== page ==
Jump to navigation

President Macron and Foreign Minister Lavrov vie for influence in pan-African tours this week

Russia and its western rivals are ratcheting up the blame game over deepening international financial and production crises

On parallel tracks across Africa, this week France and Russia are trying to win the information war over which state or alliance of states is responsible for the galloping food, fertiliser and fuel prices that are ripping through the continent's economies.

France's President Emmanuel Macron got a head start by inviting his Egyptian counterpart Abdel Fattah el Sisi to the Elysée Palace in Paris for an unpublicised tête à tête on 22 July. On the agenda was Egypt's hosting of the UN Climate summit COP27 in November and its deepening financial crisis, worsened by grain shortages, after Moscow's attack on Ukraine.

On the same day in Istanbul, Turkey's President Recep Tayyip Erdogan and UN Secretary General António Guterres were lauding a breakthrough agreement between Russia and Ukraine to secure safe corridors for the export of Ukraine's US$10 billlion grain stockpile – a deal that could ease chronic shortages in the Middle East and Africa.

Underlining the centrality of the grain crisis to Africa, Samantha Power, Administrator of the United States Agency for International Development (USAID) pledged on 22 July to give Kenya about $225 million in emergency aid to relieve the drought in its northern provinces (Dispatches 15/7/22, Drought and fall-out from Moscow's war may trigger catastrophic famine).

Kenyan officials reckon that about four million of their people face acute food shortages amid a horrendous rise in child malnutrition, surging to 942,000 cases since March (Dispatches 10 May, The UN reports that food and energy crises are deepening due to Russia's war on Ukraine).

On 23 July, hopes for a wider breakthrough were dashed when Russia launched cruise missiles against Odesa, Ukraine's biggest port, from where Liberian and Sierra Leonean grain ships were due to sail. Russian officials insisted the attack was aimed at Ukrainian military facilities, not ships carrying food. But the missiles sent their own message.

Just after news of the attack broke, Russia's Sergei Lavrov landed in Cairo to meet Sameh Shoukry, his Egyptian opposite number, before talking to a wider audience of ministers from the Arab League. Like India and South Africa, Egypt sustains relations with both Moscow and all the leading NATO member states.

After Cairo, Lavrov flew to Congo-Brazzaville, a close partner of Moscow's from the first Cold War, before heading for Uganda and Ethiopia, both countries whose relations with the west have been shaky in recent years (AC Vol 63 No 7, Continental ties tested in a zero-sum game).

Lavrov's mission may be helped some well-placed articles in African newspapers in which he argues that Russia has '…always sincerely supported Africans in their struggle for freedom from the colonial yoke'. He added that Moscow appreciated Africa's 'balanced position' on Ukraine. That may wishful thinking or coded diplomacy – as the 54 states in the African Union share no consensus view on Ukraine but most of them have refused outright, like China, to endorse Moscow's attack (AC Vol 63 No 11, Diplomacy on ice).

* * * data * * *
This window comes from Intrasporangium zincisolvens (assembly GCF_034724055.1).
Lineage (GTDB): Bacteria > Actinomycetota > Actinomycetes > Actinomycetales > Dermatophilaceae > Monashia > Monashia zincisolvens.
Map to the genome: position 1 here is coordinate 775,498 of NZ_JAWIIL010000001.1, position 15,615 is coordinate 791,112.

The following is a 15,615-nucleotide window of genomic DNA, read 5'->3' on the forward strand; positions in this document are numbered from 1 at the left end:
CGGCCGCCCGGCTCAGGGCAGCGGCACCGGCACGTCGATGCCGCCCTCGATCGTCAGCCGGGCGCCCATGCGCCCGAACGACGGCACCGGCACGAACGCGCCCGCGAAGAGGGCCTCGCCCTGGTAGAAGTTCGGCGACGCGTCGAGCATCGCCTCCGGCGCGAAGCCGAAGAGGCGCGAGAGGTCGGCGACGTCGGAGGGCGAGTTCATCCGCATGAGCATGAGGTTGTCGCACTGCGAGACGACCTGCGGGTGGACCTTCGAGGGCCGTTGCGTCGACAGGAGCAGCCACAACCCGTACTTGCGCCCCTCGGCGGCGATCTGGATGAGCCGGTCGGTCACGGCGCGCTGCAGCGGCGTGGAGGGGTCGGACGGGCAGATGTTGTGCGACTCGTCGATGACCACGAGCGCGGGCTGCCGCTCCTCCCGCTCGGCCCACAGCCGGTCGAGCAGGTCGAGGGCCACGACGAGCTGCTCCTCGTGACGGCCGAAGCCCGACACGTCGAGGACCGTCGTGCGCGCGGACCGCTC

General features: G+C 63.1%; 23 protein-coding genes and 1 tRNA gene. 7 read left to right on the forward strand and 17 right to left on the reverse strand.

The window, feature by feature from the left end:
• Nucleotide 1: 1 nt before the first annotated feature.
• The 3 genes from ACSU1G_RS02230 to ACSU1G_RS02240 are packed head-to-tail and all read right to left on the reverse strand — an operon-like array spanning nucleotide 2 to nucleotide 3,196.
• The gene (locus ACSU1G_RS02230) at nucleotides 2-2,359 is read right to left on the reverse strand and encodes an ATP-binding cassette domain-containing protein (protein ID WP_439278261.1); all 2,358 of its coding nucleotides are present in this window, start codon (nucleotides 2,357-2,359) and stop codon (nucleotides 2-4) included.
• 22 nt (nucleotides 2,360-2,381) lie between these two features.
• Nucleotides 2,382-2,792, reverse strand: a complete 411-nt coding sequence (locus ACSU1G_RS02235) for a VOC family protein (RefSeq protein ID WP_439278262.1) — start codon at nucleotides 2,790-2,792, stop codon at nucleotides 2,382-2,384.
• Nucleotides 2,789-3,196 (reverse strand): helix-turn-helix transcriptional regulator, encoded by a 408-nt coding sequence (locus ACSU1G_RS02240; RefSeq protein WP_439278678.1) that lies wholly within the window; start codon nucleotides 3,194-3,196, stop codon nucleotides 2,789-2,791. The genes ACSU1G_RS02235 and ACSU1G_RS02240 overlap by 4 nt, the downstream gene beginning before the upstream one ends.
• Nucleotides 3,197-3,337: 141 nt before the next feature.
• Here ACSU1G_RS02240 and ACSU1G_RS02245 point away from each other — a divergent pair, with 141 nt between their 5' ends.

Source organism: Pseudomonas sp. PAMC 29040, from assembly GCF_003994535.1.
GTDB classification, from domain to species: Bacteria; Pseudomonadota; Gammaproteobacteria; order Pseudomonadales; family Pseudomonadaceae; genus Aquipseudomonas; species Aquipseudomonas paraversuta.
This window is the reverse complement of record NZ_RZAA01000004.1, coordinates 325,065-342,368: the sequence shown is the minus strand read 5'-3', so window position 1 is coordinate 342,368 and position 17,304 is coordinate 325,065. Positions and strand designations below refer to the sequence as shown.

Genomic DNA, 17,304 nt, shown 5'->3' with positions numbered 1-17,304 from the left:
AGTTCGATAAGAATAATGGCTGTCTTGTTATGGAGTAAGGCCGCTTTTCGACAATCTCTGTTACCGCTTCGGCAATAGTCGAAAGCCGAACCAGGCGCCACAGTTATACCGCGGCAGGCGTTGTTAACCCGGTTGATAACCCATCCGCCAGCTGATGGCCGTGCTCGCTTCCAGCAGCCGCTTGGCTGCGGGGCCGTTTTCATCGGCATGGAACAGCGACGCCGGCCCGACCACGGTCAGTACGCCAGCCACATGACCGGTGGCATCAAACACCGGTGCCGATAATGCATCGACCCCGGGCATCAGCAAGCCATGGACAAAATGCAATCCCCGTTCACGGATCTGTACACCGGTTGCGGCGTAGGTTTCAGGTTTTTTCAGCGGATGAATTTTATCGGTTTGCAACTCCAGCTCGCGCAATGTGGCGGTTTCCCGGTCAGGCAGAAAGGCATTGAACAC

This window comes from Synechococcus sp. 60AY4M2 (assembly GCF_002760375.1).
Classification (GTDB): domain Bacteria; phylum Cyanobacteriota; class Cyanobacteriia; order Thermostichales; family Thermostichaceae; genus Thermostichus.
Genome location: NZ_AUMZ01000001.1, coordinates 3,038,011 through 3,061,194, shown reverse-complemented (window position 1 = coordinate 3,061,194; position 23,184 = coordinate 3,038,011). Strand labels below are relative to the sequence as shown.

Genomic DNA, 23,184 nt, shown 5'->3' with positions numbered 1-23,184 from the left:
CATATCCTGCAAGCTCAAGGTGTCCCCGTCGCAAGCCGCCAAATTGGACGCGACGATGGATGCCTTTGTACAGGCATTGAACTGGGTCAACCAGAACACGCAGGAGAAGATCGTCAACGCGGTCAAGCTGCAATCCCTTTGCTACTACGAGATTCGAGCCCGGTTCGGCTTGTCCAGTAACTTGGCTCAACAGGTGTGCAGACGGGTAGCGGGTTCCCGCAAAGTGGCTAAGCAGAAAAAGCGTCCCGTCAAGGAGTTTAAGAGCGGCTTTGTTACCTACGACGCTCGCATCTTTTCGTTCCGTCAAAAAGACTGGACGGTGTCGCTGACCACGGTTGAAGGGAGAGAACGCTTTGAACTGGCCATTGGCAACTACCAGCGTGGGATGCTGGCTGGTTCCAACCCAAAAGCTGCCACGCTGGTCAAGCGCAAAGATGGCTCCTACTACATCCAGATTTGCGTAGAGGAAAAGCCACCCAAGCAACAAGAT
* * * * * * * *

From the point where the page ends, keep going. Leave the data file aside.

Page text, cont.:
President Macron's mission to Cameroon, Benin and Guinea-Bissau is just as problematic but for different reasons. True, Cameroon is buying military kit from Russia and signing on to training programmes. But the bigger headache there for Macron is that ageing President Paul Biya, a long-time ally of Paris, is losing his grip on the country as insurgencies, one by jihadists and the other by Anglophone separatists, rumble on.

Biya's misrule and grand corruption over the past four decades, in which French governments and companies have been implicated, have angered many Cameroonians who seek a fresh start and new international partners. Macron will find a similar dynamic in Benin where businessman-turned-President Patrice Talon has been stepping up authoritarianism and squashing his opponents.

Guinea-Bissau, the last port of call for Macron this week, whose pioneering anti-colonial campaigns were tarnished by its stint as a drug-trafficking entrepôt prone to military putsches, presents a different set of challenges. Most critical for Macron will be to build closer relations with Bissau's President Úmaro Sissoco Embaló, who has taken over as chairman of the Economic Community of West African States (ECOWAS) from Ghana's Nana Addo Dankwa Akufo-Addo.



Related Articles

Continental ties tested in a zero-sum game

Western diplomats in Africa are grappling with how to respond to the return of geopolitics after Russia’s invasion of Ukraine

The rumbling crisis over Moscow's invasion of Ukraine has shown diplomats just how far Europe's relations with African states have deteriorated and how quickly both continents have...


Diplomacy on ice

Pretoria’s position on Russia’s invasion of Ukraine is complicating its economic and political relations

The international argument over how to respond Moscow's invasion of Ukraine played out, with some diplomatic grace, when Germany's Chancellor Olaf Scholz visited President Cyril Ra...


Uranium trail

British Premier Tony Blair's claim that Iraqi President Saddam Hussein tried to get 'significant quantities of uranium from Africa' seems to be drawn from sources in South Africa a...